When the brand new Greenville Bridge opened to traffic last year, it replaced an old two-lane bridge built in 1940. The new bridge is the longest cable-stayed span on the Mississippi River and its four lanes of traffic carries passengers across a 2½- mile stretch of river connecting Mississippi to Arkansas.
The first time we crossed the Mississippi, we were heading west and visiting Hannibal, Mo., the small town along the banks of the river most known for being the boyhood home of Mark Twain.
The kids and I had completed “Tom Sawyer” just in time for our arrival at the river, but had not even started “Huckleberry Finn.” I was excited to be there, but there were also small pangs of guilt. It was my fault we had not finished both books. If I had only been more insistent that we listen to the audio book for longer periods on our drive.
We started the audio version of “The Adventures of Huckleberry Finn” just as we left Hannibal, marking the beginning of the east-of-the-Mississippi portion of our trip. Maybe, I reasoned, that after visiting Hannibal, Twain’s words would mean even more.
It is a long book, and, just as with “Tom Sawyer,” we had several starts and stops. There were some days, like with cousins in Ohio or on foot in D.C, that we weren’t even in the car and able to listen at all.
When we did listen to the book, I would routinely pause the story to check for understanding and discuss what was happening. We touched on the themes about questioning societal norms, grappling with one’s conscience, and the true meaning of friendship. In addition to being written over a century ago, there are several different southern dialects in the book. Rushing through, we would miss too much, including Twain’s brilliant humor.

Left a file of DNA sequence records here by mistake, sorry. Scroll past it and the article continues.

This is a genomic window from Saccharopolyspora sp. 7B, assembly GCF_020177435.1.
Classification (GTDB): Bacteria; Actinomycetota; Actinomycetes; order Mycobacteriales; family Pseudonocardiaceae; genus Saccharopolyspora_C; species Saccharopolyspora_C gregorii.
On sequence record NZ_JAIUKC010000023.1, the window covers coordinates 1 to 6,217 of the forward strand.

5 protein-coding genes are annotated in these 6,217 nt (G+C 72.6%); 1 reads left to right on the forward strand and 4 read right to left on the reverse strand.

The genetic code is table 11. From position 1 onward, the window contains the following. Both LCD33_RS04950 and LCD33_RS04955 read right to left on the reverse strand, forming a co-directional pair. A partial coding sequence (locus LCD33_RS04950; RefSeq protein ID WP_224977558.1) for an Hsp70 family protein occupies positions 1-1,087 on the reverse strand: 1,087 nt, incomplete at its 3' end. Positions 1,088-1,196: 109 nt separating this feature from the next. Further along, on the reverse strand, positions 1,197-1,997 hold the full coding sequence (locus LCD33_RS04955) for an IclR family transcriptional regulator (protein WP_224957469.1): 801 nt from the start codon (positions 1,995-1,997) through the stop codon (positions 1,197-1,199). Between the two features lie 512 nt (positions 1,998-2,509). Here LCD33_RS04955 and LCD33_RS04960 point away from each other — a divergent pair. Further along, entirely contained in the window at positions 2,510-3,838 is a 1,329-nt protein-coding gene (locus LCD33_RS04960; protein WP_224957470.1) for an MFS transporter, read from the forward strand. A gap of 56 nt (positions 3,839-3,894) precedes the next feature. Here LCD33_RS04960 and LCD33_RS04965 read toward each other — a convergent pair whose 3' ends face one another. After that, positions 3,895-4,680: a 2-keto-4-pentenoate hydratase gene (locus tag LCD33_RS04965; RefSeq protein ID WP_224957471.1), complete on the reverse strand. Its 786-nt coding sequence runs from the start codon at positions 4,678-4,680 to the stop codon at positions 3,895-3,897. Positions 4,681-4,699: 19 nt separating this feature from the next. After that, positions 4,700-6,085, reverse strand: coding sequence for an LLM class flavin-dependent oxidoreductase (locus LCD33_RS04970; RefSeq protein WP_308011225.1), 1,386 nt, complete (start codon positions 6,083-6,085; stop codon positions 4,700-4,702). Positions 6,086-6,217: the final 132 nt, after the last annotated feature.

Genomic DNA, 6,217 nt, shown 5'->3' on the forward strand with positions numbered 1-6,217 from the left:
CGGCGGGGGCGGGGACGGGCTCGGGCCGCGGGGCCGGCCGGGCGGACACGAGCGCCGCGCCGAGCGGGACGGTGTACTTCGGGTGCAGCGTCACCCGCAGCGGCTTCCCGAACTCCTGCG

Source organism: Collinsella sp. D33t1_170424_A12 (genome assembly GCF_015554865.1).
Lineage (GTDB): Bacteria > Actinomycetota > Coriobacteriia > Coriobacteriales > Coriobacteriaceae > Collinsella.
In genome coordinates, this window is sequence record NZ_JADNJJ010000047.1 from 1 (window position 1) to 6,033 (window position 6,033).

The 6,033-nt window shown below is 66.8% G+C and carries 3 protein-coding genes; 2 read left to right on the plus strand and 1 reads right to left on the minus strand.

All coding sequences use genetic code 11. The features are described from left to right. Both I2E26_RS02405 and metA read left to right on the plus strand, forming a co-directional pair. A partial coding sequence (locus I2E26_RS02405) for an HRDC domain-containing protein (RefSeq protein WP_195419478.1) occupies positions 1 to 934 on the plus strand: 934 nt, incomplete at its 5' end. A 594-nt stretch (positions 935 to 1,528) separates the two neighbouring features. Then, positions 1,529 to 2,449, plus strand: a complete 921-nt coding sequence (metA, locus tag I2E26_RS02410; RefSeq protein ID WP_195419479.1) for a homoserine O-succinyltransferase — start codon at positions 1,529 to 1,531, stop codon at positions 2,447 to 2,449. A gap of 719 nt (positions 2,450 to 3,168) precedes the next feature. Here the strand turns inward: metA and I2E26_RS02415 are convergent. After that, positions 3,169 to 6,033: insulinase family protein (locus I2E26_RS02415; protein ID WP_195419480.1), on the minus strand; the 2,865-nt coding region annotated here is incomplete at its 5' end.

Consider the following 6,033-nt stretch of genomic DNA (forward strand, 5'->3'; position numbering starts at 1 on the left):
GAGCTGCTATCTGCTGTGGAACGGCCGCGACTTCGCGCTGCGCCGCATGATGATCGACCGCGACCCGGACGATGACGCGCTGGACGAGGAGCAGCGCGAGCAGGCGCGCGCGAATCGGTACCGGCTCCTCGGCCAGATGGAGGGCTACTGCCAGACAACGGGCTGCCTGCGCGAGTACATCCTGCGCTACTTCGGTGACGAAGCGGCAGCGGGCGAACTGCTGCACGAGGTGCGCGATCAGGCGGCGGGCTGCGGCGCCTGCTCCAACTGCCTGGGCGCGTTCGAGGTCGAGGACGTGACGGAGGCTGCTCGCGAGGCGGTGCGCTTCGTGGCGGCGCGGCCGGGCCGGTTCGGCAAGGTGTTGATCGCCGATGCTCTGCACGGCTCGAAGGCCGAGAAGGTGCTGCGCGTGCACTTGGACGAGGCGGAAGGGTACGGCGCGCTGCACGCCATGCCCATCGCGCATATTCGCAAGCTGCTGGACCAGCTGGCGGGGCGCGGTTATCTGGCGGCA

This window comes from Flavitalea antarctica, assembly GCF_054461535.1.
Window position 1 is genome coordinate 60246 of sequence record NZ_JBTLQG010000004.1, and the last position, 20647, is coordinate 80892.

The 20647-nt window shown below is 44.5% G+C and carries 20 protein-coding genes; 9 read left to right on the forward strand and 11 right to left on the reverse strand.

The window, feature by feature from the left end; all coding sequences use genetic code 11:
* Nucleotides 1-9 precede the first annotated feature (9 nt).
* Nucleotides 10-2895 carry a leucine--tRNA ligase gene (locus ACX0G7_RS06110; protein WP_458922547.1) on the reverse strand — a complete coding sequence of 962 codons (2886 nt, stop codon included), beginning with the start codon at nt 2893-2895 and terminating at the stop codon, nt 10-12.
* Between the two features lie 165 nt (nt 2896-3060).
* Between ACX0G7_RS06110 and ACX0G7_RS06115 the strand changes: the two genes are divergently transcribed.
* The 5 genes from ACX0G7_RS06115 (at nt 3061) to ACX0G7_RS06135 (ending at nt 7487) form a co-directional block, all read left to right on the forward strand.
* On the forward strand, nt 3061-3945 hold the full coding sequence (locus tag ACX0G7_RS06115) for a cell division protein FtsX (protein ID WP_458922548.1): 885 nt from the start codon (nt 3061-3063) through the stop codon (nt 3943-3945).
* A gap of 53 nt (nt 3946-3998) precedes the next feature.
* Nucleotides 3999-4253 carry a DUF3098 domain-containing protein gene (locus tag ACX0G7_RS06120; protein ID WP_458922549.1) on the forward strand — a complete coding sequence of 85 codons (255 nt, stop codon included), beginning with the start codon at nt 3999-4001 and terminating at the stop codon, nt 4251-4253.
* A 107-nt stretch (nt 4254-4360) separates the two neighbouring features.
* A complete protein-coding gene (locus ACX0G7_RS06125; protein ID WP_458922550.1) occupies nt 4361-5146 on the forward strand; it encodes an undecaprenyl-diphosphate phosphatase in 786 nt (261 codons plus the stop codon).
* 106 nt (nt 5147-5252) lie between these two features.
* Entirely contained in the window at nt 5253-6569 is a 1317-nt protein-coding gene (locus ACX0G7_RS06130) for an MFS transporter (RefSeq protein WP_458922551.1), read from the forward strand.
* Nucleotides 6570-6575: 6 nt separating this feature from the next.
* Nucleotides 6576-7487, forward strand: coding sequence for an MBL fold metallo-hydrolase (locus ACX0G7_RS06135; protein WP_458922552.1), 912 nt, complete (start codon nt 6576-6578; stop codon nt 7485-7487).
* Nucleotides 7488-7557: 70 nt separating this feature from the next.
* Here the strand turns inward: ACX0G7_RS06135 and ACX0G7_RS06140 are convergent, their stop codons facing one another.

Huck Finn’s adventures took longer than I thought to get through and I felt the pressure of the long list of other books I also wanted to read with them.
I half jokingly threatened if we didn’t finish before we got home, I would not let anyone out of the car. We would sit in the car on our driveway listening until the end.
Then the single most magical moment of our trip happened. There is no way I could have planned it better.
We did finish “Huckleberry Finn” – literally on top of the Mississippi River! We were on the last chapter as we found ourselves approaching the Greenville Bridge by complete chance. I slowed my car down as much as possible to savor the odds-defying occasion.
As the final words of the book were read, we looked out on the darkening river, the tree-covered islands, and the orange sky. It was effortless to imagine Huckleberry Finn and Jim on the raft somewhere out there.
“We said there warn’t no home like a raft, after all. Other places do seem so cramped up and smothery, but a raft don’t. You feel mighty free and easy and comfortable on a raft.” – Chapter 18
“It’s lovely to live on a raft. We had the sky up there, all speckled with stars, and we used to lay on our backs and look up at them, and discuss about whether they was made or only just happened.” – Chapter 19
The last words of the book came through the speakers of my car about midway over the bridge.
We erupted in cheers and high fives. “We did it!” “Yes!” “Woo-hoo!”
We crossed the Mississippi River two times on our trip. Both times with Mark Twain.
And look at that. I was so worried about finishing the book when really, it all worked out in its own time and in its own way.
“The Adventures of Huckleberry Finn” will always be tangled up in our adventure – especially the crossing of the Greenville Bridge.
As the trip is coming to a close, I asked Payton if he feels he has changed.
“No,” he answered. And then upon brief reflection said, “I feel more aware.”
The Great American Field Trip has been a bridge between before and after. A crossing which has changed each of us forever.